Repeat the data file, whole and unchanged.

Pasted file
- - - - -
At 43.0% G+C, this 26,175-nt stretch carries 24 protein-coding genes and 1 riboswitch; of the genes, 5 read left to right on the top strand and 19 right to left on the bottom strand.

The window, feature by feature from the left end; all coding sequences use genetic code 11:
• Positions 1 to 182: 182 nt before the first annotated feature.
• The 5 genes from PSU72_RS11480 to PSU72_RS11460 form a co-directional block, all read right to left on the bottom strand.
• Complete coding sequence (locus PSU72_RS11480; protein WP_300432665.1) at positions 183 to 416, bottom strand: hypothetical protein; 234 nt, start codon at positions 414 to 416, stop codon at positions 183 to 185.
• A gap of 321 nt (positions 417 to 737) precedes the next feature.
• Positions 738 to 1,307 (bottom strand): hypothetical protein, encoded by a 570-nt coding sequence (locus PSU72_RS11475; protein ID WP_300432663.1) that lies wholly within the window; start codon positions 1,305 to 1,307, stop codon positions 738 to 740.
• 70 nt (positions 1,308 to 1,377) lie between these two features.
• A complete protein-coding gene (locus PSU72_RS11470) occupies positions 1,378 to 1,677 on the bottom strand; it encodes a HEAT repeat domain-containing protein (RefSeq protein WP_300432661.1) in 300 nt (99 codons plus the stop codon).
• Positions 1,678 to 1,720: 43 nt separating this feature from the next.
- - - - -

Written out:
At 43.0% G+C, this 26,175-nt stretch carries 24 protein-coding genes and 1 riboswitch; of the genes, 5 read left to right on the top strand and 19 right to left on the bottom strand.

The window, feature by feature from the left end; all coding sequences use genetic code 11:
• Positions 1 to 182: 182 nt before the first annotated feature.
• The 5 genes from PSU72_RS11480 to PSU72_RS11460 form a co-directional block, all read right to left on the bottom strand.
• Complete coding sequence (locus PSU72_RS11480; protein WP_300432665.1) at positions 183 to 416, bottom strand: hypothetical protein; 234 nt, start codon at positions 414 to 416, stop codon at positions 183 to 185.
• A gap of 321 nt (positions 417 to 737) precedes the next feature.
• Positions 738 to 1,307 (bottom strand): hypothetical protein, encoded by a 570-nt coding sequence (locus PSU72_RS11475; protein ID WP_300432663.1) that lies wholly within the window; start codon positions 1,305 to 1,307, stop codon positions 738 to 740.
• 70 nt (positions 1,308 to 1,377) lie between these two features.
• A complete protein-coding gene (locus PSU72_RS11470) occupies positions 1,378 to 1,677 on the bottom strand; it encodes a HEAT repeat domain-containing protein (RefSeq protein WP_300432661.1) in 300 nt (99 codons plus the stop codon).
• Positions 1,678 to 1,720: 43 nt separating this feature from the next.